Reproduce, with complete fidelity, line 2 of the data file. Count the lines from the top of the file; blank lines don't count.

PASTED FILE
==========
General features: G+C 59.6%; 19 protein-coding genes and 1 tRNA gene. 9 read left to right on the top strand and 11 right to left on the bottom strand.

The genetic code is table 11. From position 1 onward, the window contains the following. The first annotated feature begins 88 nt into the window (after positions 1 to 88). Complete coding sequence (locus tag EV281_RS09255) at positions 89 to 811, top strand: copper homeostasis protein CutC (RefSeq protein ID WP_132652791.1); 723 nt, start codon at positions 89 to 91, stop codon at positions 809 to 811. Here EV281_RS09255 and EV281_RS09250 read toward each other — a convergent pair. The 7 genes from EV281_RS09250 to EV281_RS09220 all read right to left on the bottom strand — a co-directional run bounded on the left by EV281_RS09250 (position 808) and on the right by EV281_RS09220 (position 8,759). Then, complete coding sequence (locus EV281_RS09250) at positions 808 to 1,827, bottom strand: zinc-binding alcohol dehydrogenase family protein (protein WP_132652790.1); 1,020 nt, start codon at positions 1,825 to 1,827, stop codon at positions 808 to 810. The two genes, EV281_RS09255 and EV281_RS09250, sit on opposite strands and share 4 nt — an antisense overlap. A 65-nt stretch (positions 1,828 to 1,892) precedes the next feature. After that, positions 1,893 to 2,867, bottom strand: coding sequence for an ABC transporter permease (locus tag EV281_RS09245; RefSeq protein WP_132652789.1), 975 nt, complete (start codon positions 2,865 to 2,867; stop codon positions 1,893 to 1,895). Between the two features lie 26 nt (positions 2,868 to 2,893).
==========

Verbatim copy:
The genetic code is table 11. From position 1 onward, the window contains the following. The first annotated feature begins 88 nt into the window (after positions 1 to 88). Complete coding sequence (locus tag EV281_RS09255) at positions 89 to 811, top strand: copper homeostasis protein CutC (RefSeq protein ID WP_132652791.1); 723 nt, start codon at positions 89 to 91, stop codon at positions 809 to 811. Here EV281_RS09255 and EV281_RS09250 read toward each other — a convergent pair. The 7 genes from EV281_RS09250 to EV281_RS09220 all read right to left on the bottom strand — a co-directional run bounded on the left by EV281_RS09250 (position 808) and on the right by EV281_RS09220 (position 8,759). Then, complete coding sequence (locus EV281_RS09250) at positions 808 to 1,827, bottom strand: zinc-binding alcohol dehydrogenase family protein (protein WP_132652790.1); 1,020 nt, start codon at positions 1,825 to 1,827, stop codon at positions 808 to 810. The two genes, EV281_RS09255 and EV281_RS09250, sit on opposite strands and share 4 nt — an antisense overlap. A 65-nt stretch (positions 1,828 to 1,892) precedes the next feature. After that, positions 1,893 to 2,867, bottom strand: coding sequence for an ABC transporter permease (locus tag EV281_RS09245; RefSeq protein WP_132652789.1), 975 nt, complete (start codon positions 2,865 to 2,867; stop codon positions 1,893 to 1,895). Between the two features lie 26 nt (positions 2,868 to 2,893).